A search for sequences including phospho sites for known kinase motifs indicated that approximately one third (16 of 46) of the unique S/T phospho sites comply with the Fam20C recognition site S-x-E or related motifs (S/T-x-E/D/pS/pT) [3, 4]. This percentage is in good agreement with the approximately 24% of human secreted phosphoproteins modified at the serine of the canonical FAM20C motif S-x-E . However, much less is known about phosphorylation in invertebrate secreted proteins and the kinases involved. Therefore it is unknown whether these recognition sites are conserved between vertebrates and invertebrates. Five of the sites identified are in agreement with the typical casein kinase 2 motif S-x-x-E also modified in the mammalian mineralization-inhibiting protein osteopontin, and ten sites comply with the casein kinase 1 motif (D/E)n-x-x-S/T  indicating that secreted or membrane-bound kinases with casein-kinase-like activity are involved. Evidence for such kinases is summarized in [5, 6].
Our approach to proteomes of invertebrate biominerals consists of washing the biominerals with hypochlorite in a less stringent way than proposed recently  to preserve extra-crystalline matrix components, and to identify as many proteins as possible after in-gel digestion of slices of the entire gel  irrespective of staining intensity, or after in-solution digestion using filter-aided sample preparation (FASP) . Included in protein identification is quantitation, which was done using exponentially modified protein abundance index (emPAI)  previously , but was recently superseded  in favor of the more accurate automated iBAQ method  as implemented in more recent versions of MaxQuant. We believe that this approach is well suited to identify candidates for functional matrix proteins, most likely found among the most abundant components, while retaining all of the information about trace components, irrespective of whether these may have a function in biomineralization or not, and irrespective of whether they are intra-crystalline or belong to the extra-crystalline matrix. Proteins predominantly located intracellularly, such as cytoskeletal components, ribosomal proteins, proteasome subunits or cytoplasmic enzymes, belong to the minor components of the Lottia shell proteome (Additional file 2: Table S2) constituting only an insignificant fraction of the total. However, the identification and quantitation of such proteins may also depend in some way on the biomineral examined, the instrumentation used, and the washing procedures applied to the shell and we agree with others [59, 61] that the mere presence of such proteins in the matrix sample does certainly not imply a function.The group of major proteins also contains several phosphoproteins. Those yielding high-occupancy phospho sites and/or many phosphorylated sequence-unique peptides were already identified without prior phosphopeptide enrichment in a general survey. However, subtleties such as the occurrence of different sites with high localization probability within one peptide sequence (Figure 2) are more likely detected with the higher copy numbers usually provided by phosphopeptide-enriched samples. Nevertheless, inclusion of phosphorylation among the variable modifications in general studies of low complexity proteomes may give an overview of what to expect with phosphopeptide-enriched samples and may provide a rough estimate of phospho site occupancies.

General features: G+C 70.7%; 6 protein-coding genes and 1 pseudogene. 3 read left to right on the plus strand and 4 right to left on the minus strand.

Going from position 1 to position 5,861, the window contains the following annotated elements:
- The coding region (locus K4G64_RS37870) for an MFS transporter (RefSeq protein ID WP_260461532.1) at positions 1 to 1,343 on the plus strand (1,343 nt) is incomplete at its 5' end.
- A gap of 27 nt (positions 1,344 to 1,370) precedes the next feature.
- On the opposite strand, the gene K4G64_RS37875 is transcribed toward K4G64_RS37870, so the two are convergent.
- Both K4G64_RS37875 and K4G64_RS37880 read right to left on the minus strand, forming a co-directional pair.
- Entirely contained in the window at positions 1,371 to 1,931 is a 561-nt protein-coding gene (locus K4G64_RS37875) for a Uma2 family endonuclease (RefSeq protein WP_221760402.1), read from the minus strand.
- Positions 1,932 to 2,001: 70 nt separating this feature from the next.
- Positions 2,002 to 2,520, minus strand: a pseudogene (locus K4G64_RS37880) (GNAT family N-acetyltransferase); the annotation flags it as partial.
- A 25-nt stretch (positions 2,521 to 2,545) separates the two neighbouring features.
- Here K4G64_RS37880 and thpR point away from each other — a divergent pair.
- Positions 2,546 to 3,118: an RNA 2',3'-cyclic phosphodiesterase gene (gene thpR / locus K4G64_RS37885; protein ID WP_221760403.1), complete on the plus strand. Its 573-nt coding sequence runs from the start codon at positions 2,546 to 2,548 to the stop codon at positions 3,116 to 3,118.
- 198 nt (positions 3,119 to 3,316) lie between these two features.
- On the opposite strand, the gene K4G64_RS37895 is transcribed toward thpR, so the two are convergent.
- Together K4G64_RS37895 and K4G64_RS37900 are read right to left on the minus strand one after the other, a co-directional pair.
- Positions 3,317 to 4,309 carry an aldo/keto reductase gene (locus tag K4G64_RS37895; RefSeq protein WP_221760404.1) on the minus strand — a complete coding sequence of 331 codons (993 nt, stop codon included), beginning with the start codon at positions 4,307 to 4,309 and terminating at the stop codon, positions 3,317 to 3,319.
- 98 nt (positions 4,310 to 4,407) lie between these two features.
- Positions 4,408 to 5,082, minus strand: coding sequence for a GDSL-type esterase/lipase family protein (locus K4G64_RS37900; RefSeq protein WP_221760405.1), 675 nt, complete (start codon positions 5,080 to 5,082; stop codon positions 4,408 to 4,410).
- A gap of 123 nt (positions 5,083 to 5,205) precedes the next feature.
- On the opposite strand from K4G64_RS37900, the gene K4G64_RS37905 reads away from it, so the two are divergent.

Exponentially modified protein abundance index
False discovery rate
Higher-energy collision-induced decomposition
Intensity-based absolute quantification
Posterior error probability
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We gratefully acknowledge the support of Matthias Mann (MPI of Biochemistry, Martinsried), of this study. We also thank Fred H. Wilt, Department of Molecular and Cell Biology, University of California, Berkeley, for drawing KM’s attention to the Lottia genome project and for bringing KM and EE into contact. Furthermore we thank Gaby Sowa (MPI) for preparing the capillary columns and Korbinian Mayr and Igor Paron (both MPI) for keeping the mass spectrometers in excellent condition.
The authors declare that they have no competing interests.
KM conceived the study, performed sample preparation and data acquisition. EE collected and mechanically cleaned Lottia shells and helped with database search and annotation. All authors took part in the design of the study and were critically involved in manuscript drafting. Both authors read and approved the final manuscript.